Though Zack Snyder obviously shot a good bit of footage and had it put into some working order before he left Justice League, no one actually knows how much of that cut was complete or even sensical. Films come together in editing, and Snyder hadn't really started putting this thing together when he exited. And even if there was enough in the can to theoretically be turned into a film, there's no indication that it was something that could be put together into a coherent narrative. Most likely, Snyder put together some set pieces and major story beats, but whatever he left behind would almost certainly be missing the connective tissue that makes a film complete. Put simply, a "Snyder Cut" likely doesn't exist in a workable form that could be released, and would instead require even more shooting and work to tighten up.

It'd mess with DCEU continuity

Whatever some fans might think of the final cut of Justice League, it's exactly that — the final cut. The version of the movie fans saw in theaters is the version that is now an official part of the DCEU continuity. Superman was resurrected in that way; the characters interacted in that way; the film ended in that way. Going back and putting out a new cut — one fundamentally different enough to warrant a completely different release — would almost certainly not jibe with the story as it was told. It might not be obvious from the box office take, but Justice League is the centerpiece film in the DCEU film universe. That's a big deal when it comes to continuity, and the events of that film will likely have a far-reaching impact on the next few installments coming in the franchise. Introducing a second, different cut would be extremely hard to reconcile from a continuity standpoint — and almost certainly confuse casual fans who may not follow the minutiae of the DCEU.

The studio wasn't happy with it

Though we don't actually know how complete it was, the studio execs at Warner Bros. did reportedly get a look at what would have been the "Snyder Cut" early on, and they understood how the film might have looked if the director stayed on the project. According to reports surrounding those test screenings, the studio deemed that version of the film virtually "unwatchable," which obviously strongly implies execs weren't pleased with the direction of the project even before Snyder exited for personal reasons. The final cut put together by Whedon didn't blow critics away, but it was a passable superhero flick that scored largely mediocre reviews from critics (with its 40 percent on Rotten Tomatoes still above Snyder's Batman v Superman, which landed at an abysmal 27 percent). So it stands to reason that if Warners was so displeased with Snyder's cut then, the studio likely isn't interested in reviving some zombie version of it a couple of years later.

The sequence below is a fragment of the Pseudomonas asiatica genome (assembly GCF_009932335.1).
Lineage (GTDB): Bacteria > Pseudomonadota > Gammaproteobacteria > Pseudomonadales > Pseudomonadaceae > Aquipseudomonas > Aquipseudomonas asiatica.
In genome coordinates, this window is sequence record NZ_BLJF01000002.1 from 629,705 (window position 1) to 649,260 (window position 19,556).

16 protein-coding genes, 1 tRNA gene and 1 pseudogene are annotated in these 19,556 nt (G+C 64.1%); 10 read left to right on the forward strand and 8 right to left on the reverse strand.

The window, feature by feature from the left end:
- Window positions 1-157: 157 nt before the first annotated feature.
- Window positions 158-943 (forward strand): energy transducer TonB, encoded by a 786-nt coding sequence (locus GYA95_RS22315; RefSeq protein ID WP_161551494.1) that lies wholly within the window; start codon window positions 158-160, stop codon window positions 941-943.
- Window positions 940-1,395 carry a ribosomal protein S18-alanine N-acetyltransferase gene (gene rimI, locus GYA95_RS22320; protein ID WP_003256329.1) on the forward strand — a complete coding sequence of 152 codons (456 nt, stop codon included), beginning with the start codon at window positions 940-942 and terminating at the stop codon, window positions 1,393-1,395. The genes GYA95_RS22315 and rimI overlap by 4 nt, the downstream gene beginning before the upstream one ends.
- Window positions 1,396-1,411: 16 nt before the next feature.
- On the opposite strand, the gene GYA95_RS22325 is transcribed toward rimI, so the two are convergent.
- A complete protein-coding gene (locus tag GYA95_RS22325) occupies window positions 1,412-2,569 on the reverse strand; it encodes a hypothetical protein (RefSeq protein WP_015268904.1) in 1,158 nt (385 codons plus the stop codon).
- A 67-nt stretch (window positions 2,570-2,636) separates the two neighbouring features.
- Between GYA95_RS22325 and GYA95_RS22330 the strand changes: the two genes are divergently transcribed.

Snyder made it clear he's done with Justice League

Snyder has spent his time since leaving Justice League to focus on some smaller, more personal projects that aren't $200 million blockbusters in the DC universe — and he seems a whole lot happier. He devoted several years to helping launch the DCEU, between Man of Steel, Batman v Superman and Justice League. That's a lot of time to spend in the grim dark of this universe. Looking back at his time on Justice League, Snyder said he's happy to have moved on and wouldn't want to meddle in the film Whedon was finishing. "I'm at a place where I feel excited about it," he explained. "I'm happy for my guys and I love these people that are working on it, and they're my family and I think they're doing an amazing job." The director added he'd like to let the cast and crew "do their thing" with the film Justice League evolved into after his exit. Considering his ambivalence toward the project, one would have to wonder if Snyder would even be interested in revisiting what could have been.

The 4K release is as close as you're gonna get

Instead of putting together a wholly different cut of the film, it seems Warner Bros. used the film's 4K release, which arrived on digital in February 2018 and in stores on physical formats the following month, as an opportunity to sate some of the demand with the next best thing — a lot of that excised footage from Snyder's original cut. Like a lot of home video releases, Justice League's 4K version features behind the scenes featurettes as well as deleted scenes — the majority of which focus on the project as it was evolving under Snyder. It's obviously not a wholesale new cut, but the special edition does at least fill in some of the gaps to give fans a taste of how the project could have turned out. Considering how much the deck is stacked against a full-on "Snyder Cut" of Justice League, this is likely the closest we'll ever get.